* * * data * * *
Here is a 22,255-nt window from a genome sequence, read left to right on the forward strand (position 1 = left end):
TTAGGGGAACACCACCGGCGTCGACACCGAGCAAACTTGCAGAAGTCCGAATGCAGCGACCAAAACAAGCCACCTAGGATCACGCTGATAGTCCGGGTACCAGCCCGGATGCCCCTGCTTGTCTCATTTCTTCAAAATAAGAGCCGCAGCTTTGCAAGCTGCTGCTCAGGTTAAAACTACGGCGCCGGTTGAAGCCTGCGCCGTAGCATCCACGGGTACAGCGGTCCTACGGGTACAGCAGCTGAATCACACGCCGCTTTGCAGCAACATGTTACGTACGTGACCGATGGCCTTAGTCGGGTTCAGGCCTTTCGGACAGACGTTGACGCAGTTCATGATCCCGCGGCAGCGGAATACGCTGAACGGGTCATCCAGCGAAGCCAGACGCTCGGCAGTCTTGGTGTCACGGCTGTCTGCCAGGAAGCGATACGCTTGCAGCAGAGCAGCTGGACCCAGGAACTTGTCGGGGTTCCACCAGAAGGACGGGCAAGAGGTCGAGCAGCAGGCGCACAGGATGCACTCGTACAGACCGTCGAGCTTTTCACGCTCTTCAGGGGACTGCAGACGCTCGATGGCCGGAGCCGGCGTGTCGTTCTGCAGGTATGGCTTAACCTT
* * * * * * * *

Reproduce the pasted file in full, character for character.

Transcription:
Here is a 22,255-nt window from a genome sequence, read left to right on the forward strand (position 1 = left end):
TTAGGGGAACACCACCGGCGTCGACACCGAGCAAACTTGCAGAAGTCCGAATGCAGCGACCAAAACAAGCCACCTAGGATCACGCTGATAGTCCGGGTACCAGCCCGGATGCCCCTGCTTGTCTCATTTCTTCAAAATAAGAGCCGCAGCTTTGCAAGCTGCTGCTCAGGTTAAAACTACGGCGCCGGTTGAAGCCTGCGCCGTAGCATCCACGGGTACAGCGGTCCTACGGGTACAGCAGCTGAATCACACGCCGCTTTGCAGCAACATGTTACGTACGTGACCGATGGCCTTAGTCGGGTTCAGGCCTTTCGGACAGACGTTGACGCAGTTCATGATCCCGCGGCAGCGGAATACGCTGAACGGGTCATCCAGCGAAGCCAGACGCTCGGCAGTCTTGGTGTCACGGCTGTCTGCCAGGAAGCGATACGCTTGCAGCAGAGCAGCTGGACCCAGGAACTTGTCGGGGTTCCACCAGAAGGACGGGCAAGAGGTCGAGCAGCAGGCGCACAGGATGCACTCGTACAGACCGTCGAGCTTTTCACGCTCTTCAGGGGACTGCAGACGCTCGATGGCCGGAGCCGGCGTGTCGTTCTGCAGGTATGGCTTAACCTT